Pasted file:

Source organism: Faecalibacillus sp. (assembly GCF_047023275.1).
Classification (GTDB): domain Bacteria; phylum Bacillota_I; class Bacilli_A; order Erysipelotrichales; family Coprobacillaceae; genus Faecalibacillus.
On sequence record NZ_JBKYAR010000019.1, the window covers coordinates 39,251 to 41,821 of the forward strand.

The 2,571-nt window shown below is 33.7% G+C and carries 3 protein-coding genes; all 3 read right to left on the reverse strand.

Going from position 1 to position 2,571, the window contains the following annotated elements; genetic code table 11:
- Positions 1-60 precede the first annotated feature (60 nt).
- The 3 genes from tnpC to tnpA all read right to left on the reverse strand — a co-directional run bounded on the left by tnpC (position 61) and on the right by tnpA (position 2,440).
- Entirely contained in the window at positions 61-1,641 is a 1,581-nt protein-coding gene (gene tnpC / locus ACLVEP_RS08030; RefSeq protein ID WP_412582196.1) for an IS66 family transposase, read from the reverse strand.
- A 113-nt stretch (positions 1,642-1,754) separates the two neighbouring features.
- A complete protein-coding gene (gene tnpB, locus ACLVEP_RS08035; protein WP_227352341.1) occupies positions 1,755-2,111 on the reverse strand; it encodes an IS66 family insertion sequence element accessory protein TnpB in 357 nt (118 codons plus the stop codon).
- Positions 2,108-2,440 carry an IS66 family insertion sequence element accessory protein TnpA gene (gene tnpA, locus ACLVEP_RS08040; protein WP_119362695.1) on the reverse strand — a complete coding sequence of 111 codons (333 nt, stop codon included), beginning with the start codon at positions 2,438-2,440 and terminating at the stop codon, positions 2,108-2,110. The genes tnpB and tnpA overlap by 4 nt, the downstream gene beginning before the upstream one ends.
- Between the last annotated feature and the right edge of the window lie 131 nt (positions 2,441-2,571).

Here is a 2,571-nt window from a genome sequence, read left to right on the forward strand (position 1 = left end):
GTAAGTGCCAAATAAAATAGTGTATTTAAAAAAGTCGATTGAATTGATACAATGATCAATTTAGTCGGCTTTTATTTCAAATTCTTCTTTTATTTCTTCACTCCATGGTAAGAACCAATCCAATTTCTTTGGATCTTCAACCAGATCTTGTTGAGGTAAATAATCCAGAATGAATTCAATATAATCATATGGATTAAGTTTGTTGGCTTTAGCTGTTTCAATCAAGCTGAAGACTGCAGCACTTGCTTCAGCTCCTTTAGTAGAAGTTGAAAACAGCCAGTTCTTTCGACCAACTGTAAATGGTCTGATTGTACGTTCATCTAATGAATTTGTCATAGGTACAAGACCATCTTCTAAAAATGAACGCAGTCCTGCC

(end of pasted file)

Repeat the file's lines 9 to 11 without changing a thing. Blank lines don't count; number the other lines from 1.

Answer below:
- A 113-nt stretch (positions 1,642-1,754) separates the two neighbouring features.
- A complete protein-coding gene (gene tnpB, locus ACLVEP_RS08035; protein WP_227352341.1) occupies positions 1,755-2,111 on the reverse strand; it encodes an IS66 family insertion sequence element accessory protein TnpB in 357 nt (118 codons plus the stop codon).
- Positions 2,108-2,440 carry an IS66 family insertion sequence element accessory protein TnpA gene (gene tnpA, locus ACLVEP_RS08040; protein WP_119362695.1) on the reverse strand — a complete coding sequence of 111 codons (333 nt, stop codon included), beginning with the start codon at positions 2,438-2,440 and terminating at the stop codon, positions 2,108-2,110. The genes tnpB and tnpA overlap by 4 nt, the downstream gene beginning before the upstream one ends.